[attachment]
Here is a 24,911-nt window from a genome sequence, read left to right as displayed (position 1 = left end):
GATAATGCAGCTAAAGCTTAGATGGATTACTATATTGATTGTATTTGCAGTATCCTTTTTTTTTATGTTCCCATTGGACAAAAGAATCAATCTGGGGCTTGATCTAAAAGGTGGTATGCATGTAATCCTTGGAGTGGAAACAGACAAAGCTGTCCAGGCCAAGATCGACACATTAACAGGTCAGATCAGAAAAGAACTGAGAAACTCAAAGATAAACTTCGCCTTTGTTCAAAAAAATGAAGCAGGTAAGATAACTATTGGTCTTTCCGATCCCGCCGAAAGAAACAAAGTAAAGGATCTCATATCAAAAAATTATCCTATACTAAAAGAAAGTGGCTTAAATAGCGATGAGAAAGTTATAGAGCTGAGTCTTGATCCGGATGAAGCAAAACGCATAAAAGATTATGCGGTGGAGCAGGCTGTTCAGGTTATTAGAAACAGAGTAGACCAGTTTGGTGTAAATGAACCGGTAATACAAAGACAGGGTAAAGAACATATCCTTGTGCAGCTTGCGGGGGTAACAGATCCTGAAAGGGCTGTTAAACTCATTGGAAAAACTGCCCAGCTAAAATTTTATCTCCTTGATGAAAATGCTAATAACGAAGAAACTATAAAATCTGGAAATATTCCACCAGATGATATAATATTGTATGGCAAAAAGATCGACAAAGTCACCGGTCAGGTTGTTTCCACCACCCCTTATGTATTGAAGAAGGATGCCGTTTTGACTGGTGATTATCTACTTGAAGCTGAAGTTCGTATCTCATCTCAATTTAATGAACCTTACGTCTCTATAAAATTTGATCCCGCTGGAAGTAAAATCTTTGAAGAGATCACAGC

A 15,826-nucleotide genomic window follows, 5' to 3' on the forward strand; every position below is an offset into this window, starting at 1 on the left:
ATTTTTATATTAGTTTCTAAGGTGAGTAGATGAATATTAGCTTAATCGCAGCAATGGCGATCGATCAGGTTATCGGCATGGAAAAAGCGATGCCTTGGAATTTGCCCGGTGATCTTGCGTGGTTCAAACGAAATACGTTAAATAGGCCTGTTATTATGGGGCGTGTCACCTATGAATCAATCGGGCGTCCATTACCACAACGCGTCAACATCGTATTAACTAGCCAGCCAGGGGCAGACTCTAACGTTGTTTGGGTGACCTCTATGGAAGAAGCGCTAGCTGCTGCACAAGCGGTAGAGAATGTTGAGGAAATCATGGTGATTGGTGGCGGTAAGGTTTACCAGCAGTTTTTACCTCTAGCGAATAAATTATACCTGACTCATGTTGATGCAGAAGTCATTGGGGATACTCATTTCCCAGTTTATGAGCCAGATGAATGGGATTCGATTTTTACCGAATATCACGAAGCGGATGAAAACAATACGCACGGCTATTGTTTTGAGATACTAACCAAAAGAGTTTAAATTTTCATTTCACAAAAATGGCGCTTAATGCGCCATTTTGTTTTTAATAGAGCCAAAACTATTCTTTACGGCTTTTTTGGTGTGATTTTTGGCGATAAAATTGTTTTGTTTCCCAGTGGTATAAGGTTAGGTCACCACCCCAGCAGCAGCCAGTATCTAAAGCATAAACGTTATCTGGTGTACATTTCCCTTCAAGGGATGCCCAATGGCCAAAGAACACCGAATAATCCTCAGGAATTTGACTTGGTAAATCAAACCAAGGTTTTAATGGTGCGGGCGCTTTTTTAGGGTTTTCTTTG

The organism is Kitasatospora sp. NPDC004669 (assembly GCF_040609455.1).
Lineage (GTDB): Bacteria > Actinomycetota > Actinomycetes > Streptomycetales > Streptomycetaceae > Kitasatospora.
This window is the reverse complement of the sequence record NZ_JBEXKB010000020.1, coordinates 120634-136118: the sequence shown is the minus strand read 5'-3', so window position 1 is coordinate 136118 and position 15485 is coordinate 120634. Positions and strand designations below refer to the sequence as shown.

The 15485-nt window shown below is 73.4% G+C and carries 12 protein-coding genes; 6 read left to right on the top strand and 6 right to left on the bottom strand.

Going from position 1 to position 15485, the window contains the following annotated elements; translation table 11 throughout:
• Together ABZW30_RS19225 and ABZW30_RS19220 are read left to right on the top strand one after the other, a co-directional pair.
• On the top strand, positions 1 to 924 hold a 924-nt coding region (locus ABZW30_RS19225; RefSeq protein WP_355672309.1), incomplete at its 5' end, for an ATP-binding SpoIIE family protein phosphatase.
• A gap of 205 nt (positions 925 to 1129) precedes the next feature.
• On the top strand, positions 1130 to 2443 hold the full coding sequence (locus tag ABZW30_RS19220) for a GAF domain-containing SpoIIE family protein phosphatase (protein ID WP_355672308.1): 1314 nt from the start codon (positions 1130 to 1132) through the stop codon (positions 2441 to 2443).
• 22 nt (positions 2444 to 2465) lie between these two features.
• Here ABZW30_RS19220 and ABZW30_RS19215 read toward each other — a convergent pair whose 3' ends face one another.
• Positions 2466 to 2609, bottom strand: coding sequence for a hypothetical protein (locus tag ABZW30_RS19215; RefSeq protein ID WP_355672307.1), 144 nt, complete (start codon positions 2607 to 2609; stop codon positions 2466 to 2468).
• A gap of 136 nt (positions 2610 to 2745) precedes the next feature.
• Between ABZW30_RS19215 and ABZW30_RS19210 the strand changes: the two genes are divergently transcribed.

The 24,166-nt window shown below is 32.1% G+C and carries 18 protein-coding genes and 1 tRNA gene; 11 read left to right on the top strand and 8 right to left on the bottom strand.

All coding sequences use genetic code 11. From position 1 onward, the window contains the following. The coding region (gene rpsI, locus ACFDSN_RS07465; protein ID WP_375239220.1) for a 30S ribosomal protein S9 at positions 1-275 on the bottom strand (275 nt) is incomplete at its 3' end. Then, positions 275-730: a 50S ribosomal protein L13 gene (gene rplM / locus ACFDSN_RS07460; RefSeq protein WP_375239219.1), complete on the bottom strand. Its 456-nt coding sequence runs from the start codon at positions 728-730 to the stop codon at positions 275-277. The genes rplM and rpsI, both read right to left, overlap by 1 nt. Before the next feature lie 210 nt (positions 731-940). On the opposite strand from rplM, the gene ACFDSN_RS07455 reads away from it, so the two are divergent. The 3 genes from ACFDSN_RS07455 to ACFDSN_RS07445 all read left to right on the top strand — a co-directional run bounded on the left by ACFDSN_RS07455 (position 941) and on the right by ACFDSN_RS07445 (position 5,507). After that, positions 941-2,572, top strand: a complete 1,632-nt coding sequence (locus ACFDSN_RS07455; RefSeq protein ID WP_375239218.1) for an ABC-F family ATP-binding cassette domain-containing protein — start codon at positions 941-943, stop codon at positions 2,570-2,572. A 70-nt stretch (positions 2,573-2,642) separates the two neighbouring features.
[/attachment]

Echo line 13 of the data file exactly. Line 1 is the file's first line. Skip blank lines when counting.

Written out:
• On the top strand, positions 1130 to 2443 hold the full coding sequence (locus tag ABZW30_RS19220) for a GAF domain-containing SpoIIE family protein phosphatase (protein ID WP_355672308.1): 1314 nt from the start codon (positions 1130 to 1132) through the stop codon (positions 2441 to 2443).